Amid continued tensions in Northeast Asia over historical and territorial issues, China's Standing Committee of the National People's Congress has designated two national days to highlight Japanese aggressions during the Second World War.
The Chinese government singled out September 3rd as "Victory Day in the War Against Japanese Aggression" to coincide with Japan's surrender to the allied forces in the Second World War on September 2nd, 1945.
China also designated December 13th as a "Day to Remember Victims of the Nanjing Massacre."
Japanese forces captured the Chinese city of Nanjing on December 13, 1937 and for a six-week period carried out crimes against humanity on the city's citizens.
The estimated number of people killed by Japanese troops during the incident ranges from 40-thousand to over 300-thousand.
The Chinese foreign ministry said, the days show that the Chinese government is determined about its national sovereignty, territorial stability and its opposition against any aggressive wars.
It also sends a strong message to Japan, that any attempts to challenge the post-Second-World War order, by denying the nature of Japanese aggressions, will never be tolerated.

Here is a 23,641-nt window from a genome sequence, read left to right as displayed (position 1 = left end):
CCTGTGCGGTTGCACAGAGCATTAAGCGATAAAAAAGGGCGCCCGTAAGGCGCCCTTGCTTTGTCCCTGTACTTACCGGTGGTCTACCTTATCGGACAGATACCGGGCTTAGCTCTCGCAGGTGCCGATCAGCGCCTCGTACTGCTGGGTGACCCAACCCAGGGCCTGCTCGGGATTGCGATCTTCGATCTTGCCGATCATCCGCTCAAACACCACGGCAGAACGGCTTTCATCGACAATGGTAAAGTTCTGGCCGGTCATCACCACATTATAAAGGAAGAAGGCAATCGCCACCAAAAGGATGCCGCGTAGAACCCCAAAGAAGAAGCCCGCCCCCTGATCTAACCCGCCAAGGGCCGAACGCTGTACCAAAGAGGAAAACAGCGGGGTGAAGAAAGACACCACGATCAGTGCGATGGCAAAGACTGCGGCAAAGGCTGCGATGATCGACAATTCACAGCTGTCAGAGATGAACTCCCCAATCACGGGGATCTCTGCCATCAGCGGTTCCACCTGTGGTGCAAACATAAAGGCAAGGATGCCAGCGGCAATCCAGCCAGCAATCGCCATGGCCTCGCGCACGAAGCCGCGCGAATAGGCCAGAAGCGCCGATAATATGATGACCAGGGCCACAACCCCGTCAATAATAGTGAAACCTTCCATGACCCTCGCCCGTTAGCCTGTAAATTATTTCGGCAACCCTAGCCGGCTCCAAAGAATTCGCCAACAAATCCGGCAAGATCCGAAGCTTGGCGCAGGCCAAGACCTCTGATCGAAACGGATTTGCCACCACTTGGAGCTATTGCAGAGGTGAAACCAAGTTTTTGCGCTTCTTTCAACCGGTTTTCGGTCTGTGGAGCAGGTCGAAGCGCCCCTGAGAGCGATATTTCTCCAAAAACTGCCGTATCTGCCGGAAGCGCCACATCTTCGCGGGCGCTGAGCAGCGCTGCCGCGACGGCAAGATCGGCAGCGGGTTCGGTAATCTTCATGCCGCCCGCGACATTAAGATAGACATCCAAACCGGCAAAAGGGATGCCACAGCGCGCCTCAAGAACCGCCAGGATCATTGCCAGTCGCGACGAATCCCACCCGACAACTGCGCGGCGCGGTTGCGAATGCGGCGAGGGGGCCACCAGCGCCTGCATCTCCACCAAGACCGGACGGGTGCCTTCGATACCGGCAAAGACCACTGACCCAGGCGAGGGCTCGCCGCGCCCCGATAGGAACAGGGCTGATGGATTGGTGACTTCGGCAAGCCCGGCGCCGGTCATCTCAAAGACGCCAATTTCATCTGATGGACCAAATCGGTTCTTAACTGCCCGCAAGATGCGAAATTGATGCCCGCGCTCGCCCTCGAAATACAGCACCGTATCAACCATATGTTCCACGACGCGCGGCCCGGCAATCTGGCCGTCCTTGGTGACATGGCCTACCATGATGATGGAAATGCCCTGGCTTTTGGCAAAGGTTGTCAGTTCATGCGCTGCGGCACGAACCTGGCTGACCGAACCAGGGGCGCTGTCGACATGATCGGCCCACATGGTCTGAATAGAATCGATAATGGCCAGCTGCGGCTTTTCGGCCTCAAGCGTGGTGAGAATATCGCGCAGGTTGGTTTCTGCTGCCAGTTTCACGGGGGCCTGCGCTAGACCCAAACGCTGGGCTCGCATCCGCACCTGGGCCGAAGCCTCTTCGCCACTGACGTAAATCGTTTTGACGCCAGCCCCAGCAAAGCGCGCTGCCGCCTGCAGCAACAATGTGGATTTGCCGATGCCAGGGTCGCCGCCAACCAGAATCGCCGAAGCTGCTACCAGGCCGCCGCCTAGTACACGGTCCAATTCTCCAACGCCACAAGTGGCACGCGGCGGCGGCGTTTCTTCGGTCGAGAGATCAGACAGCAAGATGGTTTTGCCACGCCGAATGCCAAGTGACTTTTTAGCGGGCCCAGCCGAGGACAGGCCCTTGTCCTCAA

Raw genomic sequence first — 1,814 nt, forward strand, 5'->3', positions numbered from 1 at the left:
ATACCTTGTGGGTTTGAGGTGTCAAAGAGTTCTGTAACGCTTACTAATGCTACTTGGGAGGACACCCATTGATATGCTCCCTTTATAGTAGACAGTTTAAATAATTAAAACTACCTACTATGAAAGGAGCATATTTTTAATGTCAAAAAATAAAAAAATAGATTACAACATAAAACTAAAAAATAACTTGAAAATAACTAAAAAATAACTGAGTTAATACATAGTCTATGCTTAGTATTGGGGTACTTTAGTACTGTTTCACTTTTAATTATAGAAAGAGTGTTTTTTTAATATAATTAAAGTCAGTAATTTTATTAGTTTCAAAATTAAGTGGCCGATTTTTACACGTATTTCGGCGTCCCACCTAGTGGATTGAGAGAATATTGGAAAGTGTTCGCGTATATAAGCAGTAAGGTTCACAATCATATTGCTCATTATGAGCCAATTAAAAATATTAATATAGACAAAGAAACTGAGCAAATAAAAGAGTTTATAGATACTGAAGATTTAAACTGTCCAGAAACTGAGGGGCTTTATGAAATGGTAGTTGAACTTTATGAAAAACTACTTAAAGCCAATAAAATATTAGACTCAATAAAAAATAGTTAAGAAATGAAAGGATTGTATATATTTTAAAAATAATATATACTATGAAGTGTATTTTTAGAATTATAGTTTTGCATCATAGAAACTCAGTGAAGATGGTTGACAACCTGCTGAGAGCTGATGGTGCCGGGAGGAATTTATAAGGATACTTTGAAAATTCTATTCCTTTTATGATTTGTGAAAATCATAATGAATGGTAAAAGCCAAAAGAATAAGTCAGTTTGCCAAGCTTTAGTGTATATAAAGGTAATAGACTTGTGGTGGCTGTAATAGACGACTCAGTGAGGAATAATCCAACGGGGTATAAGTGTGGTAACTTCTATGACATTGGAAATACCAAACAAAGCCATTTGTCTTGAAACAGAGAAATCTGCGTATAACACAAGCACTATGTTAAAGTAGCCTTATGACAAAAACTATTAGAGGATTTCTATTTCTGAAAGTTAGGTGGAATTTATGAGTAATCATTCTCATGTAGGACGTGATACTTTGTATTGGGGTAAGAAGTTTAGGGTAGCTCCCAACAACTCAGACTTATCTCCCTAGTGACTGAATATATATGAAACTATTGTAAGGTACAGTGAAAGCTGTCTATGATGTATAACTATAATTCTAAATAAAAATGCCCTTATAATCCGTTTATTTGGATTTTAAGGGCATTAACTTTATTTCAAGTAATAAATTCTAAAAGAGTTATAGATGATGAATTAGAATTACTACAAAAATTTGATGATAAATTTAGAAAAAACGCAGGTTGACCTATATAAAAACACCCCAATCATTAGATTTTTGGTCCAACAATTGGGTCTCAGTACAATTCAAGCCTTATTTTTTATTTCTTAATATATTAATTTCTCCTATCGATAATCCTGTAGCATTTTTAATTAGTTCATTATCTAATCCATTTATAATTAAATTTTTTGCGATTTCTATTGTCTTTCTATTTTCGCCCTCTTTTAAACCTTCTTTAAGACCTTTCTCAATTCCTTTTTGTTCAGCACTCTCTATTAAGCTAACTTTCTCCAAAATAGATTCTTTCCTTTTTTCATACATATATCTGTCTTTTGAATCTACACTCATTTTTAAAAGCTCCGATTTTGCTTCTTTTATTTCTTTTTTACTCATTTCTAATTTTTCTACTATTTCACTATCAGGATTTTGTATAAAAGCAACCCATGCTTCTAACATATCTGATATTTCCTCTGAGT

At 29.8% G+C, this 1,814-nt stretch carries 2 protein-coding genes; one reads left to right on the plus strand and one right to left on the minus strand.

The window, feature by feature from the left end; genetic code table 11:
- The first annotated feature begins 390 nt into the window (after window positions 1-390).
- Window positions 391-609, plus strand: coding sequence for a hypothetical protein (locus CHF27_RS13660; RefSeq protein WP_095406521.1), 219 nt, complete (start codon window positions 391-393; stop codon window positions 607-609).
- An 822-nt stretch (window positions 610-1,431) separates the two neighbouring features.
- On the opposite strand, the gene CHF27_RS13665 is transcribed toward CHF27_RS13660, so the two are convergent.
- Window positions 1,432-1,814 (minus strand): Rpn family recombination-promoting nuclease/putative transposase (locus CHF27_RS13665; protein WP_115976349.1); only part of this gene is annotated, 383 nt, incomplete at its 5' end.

The ministry also warned about the resurgence of Japanese militarism, and called for Japanese leaders to take a responsible approach towards the matters of history.
Japanese Chief Cabinet Secretary Yoshihide Suga said Friday, that the government will be setting up a special investigative team to re-examine the 1993 Kono Statement, which apologized to sex slaves during the Second World War, and acknowledged that Japanese forces were responsible.
Despite criticisms within Japan, such as from former Prime Minister Tomiichi Murayama that such a re-examination will rile up neighboring countries like South Korea, the Japanese government has apparently decided to move ahead with the plans.
Park Ji-won, Arirang News.